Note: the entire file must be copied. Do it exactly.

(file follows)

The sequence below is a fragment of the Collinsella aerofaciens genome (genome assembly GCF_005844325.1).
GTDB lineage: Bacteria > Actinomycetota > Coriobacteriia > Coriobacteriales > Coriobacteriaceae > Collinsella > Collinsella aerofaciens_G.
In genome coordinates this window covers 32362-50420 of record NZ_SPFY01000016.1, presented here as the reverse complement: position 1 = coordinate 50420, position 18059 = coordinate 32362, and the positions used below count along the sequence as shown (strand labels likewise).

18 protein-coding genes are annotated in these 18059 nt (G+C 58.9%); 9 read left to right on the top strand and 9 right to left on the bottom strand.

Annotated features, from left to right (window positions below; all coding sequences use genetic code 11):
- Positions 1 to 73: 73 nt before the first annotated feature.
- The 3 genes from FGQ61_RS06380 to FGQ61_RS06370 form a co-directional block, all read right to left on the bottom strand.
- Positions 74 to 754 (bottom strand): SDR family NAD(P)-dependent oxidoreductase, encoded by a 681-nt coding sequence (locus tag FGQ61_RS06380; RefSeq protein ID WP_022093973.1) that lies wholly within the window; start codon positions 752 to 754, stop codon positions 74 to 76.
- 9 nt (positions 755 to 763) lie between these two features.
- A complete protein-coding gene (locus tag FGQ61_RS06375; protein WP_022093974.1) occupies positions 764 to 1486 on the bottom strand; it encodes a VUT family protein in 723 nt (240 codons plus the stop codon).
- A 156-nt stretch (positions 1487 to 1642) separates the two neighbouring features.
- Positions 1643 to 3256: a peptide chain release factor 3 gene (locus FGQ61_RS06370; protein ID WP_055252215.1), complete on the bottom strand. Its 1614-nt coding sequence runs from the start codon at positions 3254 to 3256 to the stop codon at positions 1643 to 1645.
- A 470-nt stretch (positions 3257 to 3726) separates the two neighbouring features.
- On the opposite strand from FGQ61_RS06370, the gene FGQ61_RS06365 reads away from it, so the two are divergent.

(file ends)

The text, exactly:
The sequence below is a fragment of the Collinsella aerofaciens genome (genome assembly GCF_005844325.1).
GTDB lineage: Bacteria > Actinomycetota > Coriobacteriia > Coriobacteriales > Coriobacteriaceae > Collinsella > Collinsella aerofaciens_G.
In genome coordinates this window covers 32362-50420 of record NZ_SPFY01000016.1, presented here as the reverse complement: position 1 = coordinate 50420, position 18059 = coordinate 32362, and the positions used below count along the sequence as shown (strand labels likewise).

18 protein-coding genes are annotated in these 18059 nt (G+C 58.9%); 9 read left to right on the top strand and 9 right to left on the bottom strand.

Annotated features, from left to right (window positions below; all coding sequences use genetic code 11):
- Positions 1 to 73: 73 nt before the first annotated feature.
- The 3 genes from FGQ61_RS06380 to FGQ61_RS06370 form a co-directional block, all read right to left on the bottom strand.
- Positions 74 to 754 (bottom strand): SDR family NAD(P)-dependent oxidoreductase, encoded by a 681-nt coding sequence (locus tag FGQ61_RS06380; RefSeq protein ID WP_022093973.1) that lies wholly within the window; start codon positions 752 to 754, stop codon positions 74 to 76.
- 9 nt (positions 755 to 763) lie between these two features.
- A complete protein-coding gene (locus tag FGQ61_RS06375; protein WP_022093974.1) occupies positions 764 to 1486 on the bottom strand; it encodes a VUT family protein in 723 nt (240 codons plus the stop codon).
- A 156-nt stretch (positions 1487 to 1642) separates the two neighbouring features.
- Positions 1643 to 3256: a peptide chain release factor 3 gene (locus FGQ61_RS06370; protein ID WP_055252215.1), complete on the bottom strand. Its 1614-nt coding sequence runs from the start codon at positions 3254 to 3256 to the stop codon at positions 1643 to 1645.
- A 470-nt stretch (positions 3257 to 3726) separates the two neighbouring features.
- On the opposite strand from FGQ61_RS06370, the gene FGQ61_RS06365 reads away from it, so the two are divergent.